ESA lays out the path for 35 GW of energy storage by 2025


Most of us are solar power professionals, for example we’re reading pv magazine. However, for those of us who haven’t already, it’s probably time to start paying attention to how energy storage will affect our business – because the largest players in our field have been modeling large scale energy storage projects for at least three years.

The Energy Storage Association (ESA) has been watching also – and they’ve articulated their thoughts in a white paper: 35X25: A Vision for Energy Storage. In this document, focused on the years between now and 2025, the ESA describes market drivers for growth, how to value energy storage, where and how it expects the growth to happen and what we have to continue to do in order to make this real.

(Editor’s note: In case you missed it, Energy Storage Association CEO Kelly Speakes-Backman, took time to talk with pv magazine while in Boston at the ESA’s 28th Energy Storage Conference & Expo)

The greatest driver of an evolution from one technology to the next is generally simple: money – and that’s where ESA starts. Using data collected by Navigant Research, the report breaks down over $4 billion in savings – starting at the residential level all the way through utility scale generation, and transmission and distribution.

ESA argues that as the United States continues to electrify parts of the energy system have been burning fossils directly, such as transportation, heating, and industrial processes, in addition to the broader expansion of electricity dependent technologies like data centers – we’re going to see ourselves become more dependent on the fine-tuned, near instant reaction times that only energy storage offers.

Fast responding energy storage addresses second-to-second fluctuations to match supply and demand without the need for inefficient fossil fuel power plants to wait on standby.

This is before we consider the benefits that energy storage offers in terms of reliability and resilience. One challenge yet to come is how exactly we are going to value, monetarily not just emotionally, the value of those two items. Watching the harrowing after effects of Hurricane Maria in Puerto Rico reminds us of our increasingly complex and dangerous world in these times of climate change, and how solar plus storage has a place in keeping society stable.

One way of attempting to price these challenges is via considering the Value of Lost Load (VOLL). The report suggests that between 2017 and 2025 the United States will see a cumulative loss of $295 billion!

Installing 35 GW of energy storage is estimated at $48.7 billion in costs. If this energy storage volume increases our reliability 10% – then we’ll save $29 billion, almost 60% of the cost of this hardware.

Adding another 70,000 jobs in the energy storage industry, plus significant CO2 savings and the question of economics is no longer a question. Soon we are going to wonder how we ever did without these tools.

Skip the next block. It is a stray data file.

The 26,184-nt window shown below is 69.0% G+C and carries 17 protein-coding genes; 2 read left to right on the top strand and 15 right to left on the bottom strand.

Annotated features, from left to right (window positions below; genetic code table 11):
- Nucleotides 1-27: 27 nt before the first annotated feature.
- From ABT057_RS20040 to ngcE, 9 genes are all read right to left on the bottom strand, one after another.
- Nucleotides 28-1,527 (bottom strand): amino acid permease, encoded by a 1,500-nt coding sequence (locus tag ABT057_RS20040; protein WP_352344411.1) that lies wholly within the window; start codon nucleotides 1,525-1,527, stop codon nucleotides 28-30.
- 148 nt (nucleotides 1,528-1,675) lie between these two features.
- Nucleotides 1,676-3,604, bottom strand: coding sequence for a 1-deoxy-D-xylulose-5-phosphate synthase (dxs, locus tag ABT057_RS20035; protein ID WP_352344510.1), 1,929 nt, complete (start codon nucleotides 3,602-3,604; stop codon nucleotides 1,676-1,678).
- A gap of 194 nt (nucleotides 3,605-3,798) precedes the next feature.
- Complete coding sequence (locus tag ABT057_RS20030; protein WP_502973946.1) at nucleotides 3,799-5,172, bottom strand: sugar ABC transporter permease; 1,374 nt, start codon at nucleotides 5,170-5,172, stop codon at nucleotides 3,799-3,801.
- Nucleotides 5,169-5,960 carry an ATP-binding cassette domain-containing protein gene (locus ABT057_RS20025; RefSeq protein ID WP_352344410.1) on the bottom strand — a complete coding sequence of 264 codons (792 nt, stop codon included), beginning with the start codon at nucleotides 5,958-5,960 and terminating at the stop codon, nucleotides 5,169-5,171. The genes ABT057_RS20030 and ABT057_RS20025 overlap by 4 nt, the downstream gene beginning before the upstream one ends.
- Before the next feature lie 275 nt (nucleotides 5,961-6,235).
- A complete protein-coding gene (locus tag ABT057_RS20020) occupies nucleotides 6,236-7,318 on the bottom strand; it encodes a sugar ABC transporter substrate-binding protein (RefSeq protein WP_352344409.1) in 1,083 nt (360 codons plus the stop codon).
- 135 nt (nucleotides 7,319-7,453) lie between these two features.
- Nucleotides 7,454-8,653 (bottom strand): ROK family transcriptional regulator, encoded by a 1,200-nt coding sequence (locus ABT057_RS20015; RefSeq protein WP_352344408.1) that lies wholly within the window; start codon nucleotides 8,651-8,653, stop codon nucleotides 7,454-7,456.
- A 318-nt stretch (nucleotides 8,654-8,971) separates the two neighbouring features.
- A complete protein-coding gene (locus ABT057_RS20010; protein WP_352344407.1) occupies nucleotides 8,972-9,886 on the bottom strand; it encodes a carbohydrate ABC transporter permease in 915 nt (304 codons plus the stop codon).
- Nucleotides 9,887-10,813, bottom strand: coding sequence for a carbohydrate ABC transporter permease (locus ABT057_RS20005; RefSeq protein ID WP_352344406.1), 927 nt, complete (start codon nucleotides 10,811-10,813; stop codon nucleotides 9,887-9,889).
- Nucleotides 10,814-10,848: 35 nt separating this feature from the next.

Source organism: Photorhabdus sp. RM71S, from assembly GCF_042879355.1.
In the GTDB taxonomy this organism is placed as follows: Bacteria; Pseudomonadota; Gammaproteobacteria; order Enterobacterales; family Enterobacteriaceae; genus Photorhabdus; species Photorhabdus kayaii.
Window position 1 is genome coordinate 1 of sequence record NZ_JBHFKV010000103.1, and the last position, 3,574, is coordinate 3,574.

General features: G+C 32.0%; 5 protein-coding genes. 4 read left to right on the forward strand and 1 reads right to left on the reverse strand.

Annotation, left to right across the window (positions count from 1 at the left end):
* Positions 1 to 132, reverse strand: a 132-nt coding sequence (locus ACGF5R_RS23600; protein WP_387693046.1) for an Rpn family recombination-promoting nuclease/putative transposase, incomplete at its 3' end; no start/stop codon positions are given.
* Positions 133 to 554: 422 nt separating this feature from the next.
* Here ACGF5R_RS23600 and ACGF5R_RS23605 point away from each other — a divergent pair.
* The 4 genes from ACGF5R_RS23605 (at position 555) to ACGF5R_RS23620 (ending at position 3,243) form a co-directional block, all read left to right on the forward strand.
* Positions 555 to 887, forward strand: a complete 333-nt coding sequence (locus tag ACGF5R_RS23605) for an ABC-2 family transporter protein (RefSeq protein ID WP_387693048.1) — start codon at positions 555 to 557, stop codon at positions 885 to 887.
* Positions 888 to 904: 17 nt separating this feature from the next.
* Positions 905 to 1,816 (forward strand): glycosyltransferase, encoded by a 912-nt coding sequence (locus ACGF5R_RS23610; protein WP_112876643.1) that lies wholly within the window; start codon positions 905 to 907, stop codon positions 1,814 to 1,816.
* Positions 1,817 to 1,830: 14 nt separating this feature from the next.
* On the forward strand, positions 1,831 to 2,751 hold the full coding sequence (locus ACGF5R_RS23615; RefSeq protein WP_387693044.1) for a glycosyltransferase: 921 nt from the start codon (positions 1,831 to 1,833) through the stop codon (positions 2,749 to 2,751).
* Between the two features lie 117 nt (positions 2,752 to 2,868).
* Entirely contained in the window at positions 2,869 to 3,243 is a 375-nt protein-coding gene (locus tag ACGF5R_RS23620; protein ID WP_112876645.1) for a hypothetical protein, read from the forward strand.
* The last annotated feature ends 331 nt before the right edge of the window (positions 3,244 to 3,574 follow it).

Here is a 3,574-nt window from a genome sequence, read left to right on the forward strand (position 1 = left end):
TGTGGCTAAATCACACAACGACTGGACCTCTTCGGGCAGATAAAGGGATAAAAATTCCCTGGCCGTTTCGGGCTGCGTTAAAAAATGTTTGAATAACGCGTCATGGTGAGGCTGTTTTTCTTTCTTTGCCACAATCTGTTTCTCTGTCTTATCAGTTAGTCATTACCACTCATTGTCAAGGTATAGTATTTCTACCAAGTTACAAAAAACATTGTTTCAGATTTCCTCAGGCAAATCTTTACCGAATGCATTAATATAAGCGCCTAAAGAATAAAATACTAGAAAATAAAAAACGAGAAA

As professionals, we of course need to know where the opportunities are – both regionally and in terms of sectors.

The headlines we see today regarding policy changes in California, New York, Massachusetts and New Jersey – are going to be the installations of tomorrow. however, the opportunities are everywhere. Each market has unique drivers, and storage will fit into different markets in different ways. In the Pacific Northwest with its large natural “batteries” of hydroelectricity power, energy storage will be used differently than in the wind capital Texas and the Plains States that need to manage a highly intermittent electricity source.

As is noted in our interview with Speakes-Backman, the key is to understand your individual state’s legal structure around energy storage, as every public utility commission has approached this problem a little bit differently.

The report ends with a call to action focused on the unique niches of our power industry. Using tools like procurement targets, mandates, incentive programs and Clean Energy Standards – based upon comprehensive financial and technical studies – is a starting point. However, it also takes regulatory refinement: rate design, updated modeling, interconnection standards and clear rules. This is because the electricity utilities need guidance as they update asset classification and expand resource planning to include energy storage.

Our electric grid is often called the largest machine in the world – specifically the Eastern and Midwest interconnected power grid. This machine touches every one of us. And residential customers have explicitly and overwhelmingly expressed a demand for energy storage in their homes. Meanwhile, the hard reality is that if we’re going to power our country with clean electricity from intermittent sources like the sun and wind – we’re going to need energy storage in massive amounts. The Energy Storage Association has given us a short term map to move towards this end-game.

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